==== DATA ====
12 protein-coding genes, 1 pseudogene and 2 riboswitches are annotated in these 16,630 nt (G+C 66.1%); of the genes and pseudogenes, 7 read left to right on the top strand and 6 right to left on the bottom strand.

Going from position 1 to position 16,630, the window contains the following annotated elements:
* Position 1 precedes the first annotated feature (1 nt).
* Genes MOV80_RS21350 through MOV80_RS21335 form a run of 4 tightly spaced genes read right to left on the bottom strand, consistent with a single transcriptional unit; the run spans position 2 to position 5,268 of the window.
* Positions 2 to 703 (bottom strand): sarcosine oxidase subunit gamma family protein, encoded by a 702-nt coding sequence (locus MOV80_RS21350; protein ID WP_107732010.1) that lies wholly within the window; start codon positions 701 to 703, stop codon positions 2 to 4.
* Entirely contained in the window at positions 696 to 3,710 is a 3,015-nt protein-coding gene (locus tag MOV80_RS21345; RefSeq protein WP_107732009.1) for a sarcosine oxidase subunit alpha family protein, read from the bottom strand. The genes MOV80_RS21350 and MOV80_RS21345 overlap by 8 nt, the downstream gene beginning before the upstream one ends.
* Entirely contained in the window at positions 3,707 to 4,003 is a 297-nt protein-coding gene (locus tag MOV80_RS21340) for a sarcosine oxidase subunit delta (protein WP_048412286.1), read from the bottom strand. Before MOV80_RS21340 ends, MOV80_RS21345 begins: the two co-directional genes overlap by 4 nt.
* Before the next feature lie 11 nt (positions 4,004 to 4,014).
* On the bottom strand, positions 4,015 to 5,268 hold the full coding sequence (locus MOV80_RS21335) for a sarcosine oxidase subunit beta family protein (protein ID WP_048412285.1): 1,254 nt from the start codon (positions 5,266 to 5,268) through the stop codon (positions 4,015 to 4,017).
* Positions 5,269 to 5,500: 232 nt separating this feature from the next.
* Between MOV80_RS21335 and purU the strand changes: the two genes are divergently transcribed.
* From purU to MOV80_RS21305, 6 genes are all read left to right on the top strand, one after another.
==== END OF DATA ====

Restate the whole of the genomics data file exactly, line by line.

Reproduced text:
12 protein-coding genes, 1 pseudogene and 2 riboswitches are annotated in these 16,630 nt (G+C 66.1%); of the genes and pseudogenes, 7 read left to right on the top strand and 6 right to left on the bottom strand.

Going from position 1 to position 16,630, the window contains the following annotated elements:
* Position 1 precedes the first annotated feature (1 nt).
* Genes MOV80_RS21350 through MOV80_RS21335 form a run of 4 tightly spaced genes read right to left on the bottom strand, consistent with a single transcriptional unit; the run spans position 2 to position 5,268 of the window.
* Positions 2 to 703 (bottom strand): sarcosine oxidase subunit gamma family protein, encoded by a 702-nt coding sequence (locus MOV80_RS21350; protein ID WP_107732010.1) that lies wholly within the window; start codon positions 701 to 703, stop codon positions 2 to 4.
* Entirely contained in the window at positions 696 to 3,710 is a 3,015-nt protein-coding gene (locus tag MOV80_RS21345; RefSeq protein WP_107732009.1) for a sarcosine oxidase subunit alpha family protein, read from the bottom strand. The genes MOV80_RS21350 and MOV80_RS21345 overlap by 8 nt, the downstream gene beginning before the upstream one ends.
* Entirely contained in the window at positions 3,707 to 4,003 is a 297-nt protein-coding gene (locus tag MOV80_RS21340) for a sarcosine oxidase subunit delta (protein WP_048412286.1), read from the bottom strand. Before MOV80_RS21340 ends, MOV80_RS21345 begins: the two co-directional genes overlap by 4 nt.
* Before the next feature lie 11 nt (positions 4,004 to 4,014).
* On the bottom strand, positions 4,015 to 5,268 hold the full coding sequence (locus MOV80_RS21335) for a sarcosine oxidase subunit beta family protein (protein ID WP_048412285.1): 1,254 nt from the start codon (positions 5,266 to 5,268) through the stop codon (positions 4,015 to 4,017).
* Positions 5,269 to 5,500: 232 nt separating this feature from the next.
* Between MOV80_RS21335 and purU the strand changes: the two genes are divergently transcribed.
* From purU to MOV80_RS21305, 6 genes are all read left to right on the top strand, one after another.